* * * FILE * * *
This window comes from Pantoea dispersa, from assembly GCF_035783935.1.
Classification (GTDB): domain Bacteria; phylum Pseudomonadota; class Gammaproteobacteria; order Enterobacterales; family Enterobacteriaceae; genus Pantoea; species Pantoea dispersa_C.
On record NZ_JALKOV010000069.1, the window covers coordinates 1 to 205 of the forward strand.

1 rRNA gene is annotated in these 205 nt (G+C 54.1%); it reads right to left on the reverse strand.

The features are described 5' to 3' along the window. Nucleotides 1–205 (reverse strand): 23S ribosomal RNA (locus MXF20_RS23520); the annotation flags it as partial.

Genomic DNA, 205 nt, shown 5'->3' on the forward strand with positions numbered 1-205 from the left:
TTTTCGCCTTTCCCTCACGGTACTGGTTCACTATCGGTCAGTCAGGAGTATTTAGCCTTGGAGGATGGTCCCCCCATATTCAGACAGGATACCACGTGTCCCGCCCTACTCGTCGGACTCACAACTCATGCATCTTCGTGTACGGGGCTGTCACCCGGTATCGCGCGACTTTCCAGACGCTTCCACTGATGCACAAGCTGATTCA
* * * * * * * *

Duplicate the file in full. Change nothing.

This window comes from Pantoea dispersa, from assembly GCF_035783935.1.
Classification (GTDB): domain Bacteria; phylum Pseudomonadota; class Gammaproteobacteria; order Enterobacterales; family Enterobacteriaceae; genus Pantoea; species Pantoea dispersa_C.
On record NZ_JALKOV010000069.1, the window covers coordinates 1 to 205 of the forward strand.

1 rRNA gene is annotated in these 205 nt (G+C 54.1%); it reads right to left on the reverse strand.

The features are described 5' to 3' along the window. Nucleotides 1–205 (reverse strand): 23S ribosomal RNA (locus MXF20_RS23520); the annotation flags it as partial.

Genomic DNA, 205 nt, shown 5'->3' on the forward strand with positions numbered 1-205 from the left:
TTTTCGCCTTTCCCTCACGGTACTGGTTCACTATCGGTCAGTCAGGAGTATTTAGCCTTGGAGGATGGTCCCCCCATATTCAGACAGGATACCACGTGTCCCGCCCTACTCGTCGGACTCACAACTCATGCATCTTCGTGTACGGGGCTGTCACCCGGTATCGCGCGACTTTCCAGACGCTTCCACTGATGCACAAGCTGATTCA